Ticketing solutions have developed fast in the four-and-a-half years I've been living in Norway. The majority of people in Trondheim use a smart card containing their monthly ticket or buy a single-use ticket through the mobile phone app. Almost noone uses cash.
But what happens when I go to Stavanger? If I don't seek out and purchase a Kolumbus “reisepenger” card, then I pay 32kr for a ticket even if I use the mobile phone app. Everyone with a Kolumbus card pays just 24kr. It's a similar story in other cities.
The problem is different bus companies owned by different municipalities using different standalone systems. If we were designing a Norwegian public transportation system from scratch, surely we would have one nationwide ticketing system?
Trondheim-based FourC may hold the answer.
The only pre-cloud solution to this problem would be for every bus company to use exactly the same system. FourC has developed an open services platform, that CEO Tor Rune Skoglund describes as “a marketplace for new systems.”
“On a bus there are a lot of different systems that don't integrate well with each other and with the hardware on the bus. It's not uncommon to have up to five seperate computers on a single bus, which is such a waste of time and money when one computer could do it all.”
“All these separate locked-down systems means that the public transport companies are locked to one supplier for a long time. Changing a system becomes a much bigger task when you have to also change hardware on an entire fleet of buses.”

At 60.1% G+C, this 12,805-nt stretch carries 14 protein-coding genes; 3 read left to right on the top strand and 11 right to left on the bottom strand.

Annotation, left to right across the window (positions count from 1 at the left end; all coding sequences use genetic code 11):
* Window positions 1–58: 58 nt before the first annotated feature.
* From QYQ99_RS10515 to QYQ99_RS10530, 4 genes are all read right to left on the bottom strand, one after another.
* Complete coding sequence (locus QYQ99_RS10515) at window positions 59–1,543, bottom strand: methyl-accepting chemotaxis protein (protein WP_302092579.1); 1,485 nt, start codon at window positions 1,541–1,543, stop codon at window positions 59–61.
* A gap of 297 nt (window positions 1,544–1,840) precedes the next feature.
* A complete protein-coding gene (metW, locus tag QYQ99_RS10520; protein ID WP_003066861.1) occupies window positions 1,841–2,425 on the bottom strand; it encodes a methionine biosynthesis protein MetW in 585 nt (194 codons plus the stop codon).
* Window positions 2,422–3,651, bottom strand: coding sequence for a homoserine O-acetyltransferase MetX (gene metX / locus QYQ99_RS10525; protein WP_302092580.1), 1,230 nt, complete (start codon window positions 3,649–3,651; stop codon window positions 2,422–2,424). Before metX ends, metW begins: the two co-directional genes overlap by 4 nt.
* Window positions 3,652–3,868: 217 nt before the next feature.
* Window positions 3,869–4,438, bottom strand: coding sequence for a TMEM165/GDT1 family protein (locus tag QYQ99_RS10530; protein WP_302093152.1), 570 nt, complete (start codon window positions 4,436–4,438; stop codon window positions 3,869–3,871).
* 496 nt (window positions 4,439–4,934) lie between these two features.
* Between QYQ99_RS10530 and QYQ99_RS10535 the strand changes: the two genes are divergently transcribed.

The proposed solution from FourC is to have a single service platform instead of multiple dedicated hardware items. This way, the transport company could buy the services they need, irrespective of the hardware.
“This is common in other businesses, think cloud services, email and so on. We believe this service-driven solution will benefit the public transport sector too.”
A service platform also offers are many benefits to the public transport user, not least with ticketing. Most Norwegian cities have political aspirations to increase public transport usage over the coming decades. Making it as simple as possible to use the buses is one surefire way to help meet those goals.
“It is no problem to offer ticketing through the service platform, although we are trying to approach this in a new way without using the old travel cards. By using a mobile phone or credit card you dont have to travel with a specific travel card and if you go to Oslo you dont need to work out the system, buy a specific card, or a specific app. Even if you don’t have your mobile phone with you or the battery is dead, it doesn’t matter as long as you have a bank card."
"This also means tourists can use the system without trying to figure out how it works. We look towards London for inspiration here.”
Public transport companies AtB (Trondheim) and Kolumbus (Stavamger), together with researchers from SINTEF ICT, have joined forces with FourC on a 3-year project to test, prove and develop the solution. A pilot project is underway in Stavanger to analyse passenger movements, with a similar project set for Trondheim early next year. A pilot ticketing system project will be launched next year following lab tests.
Photo: Nils Kristian Eikeland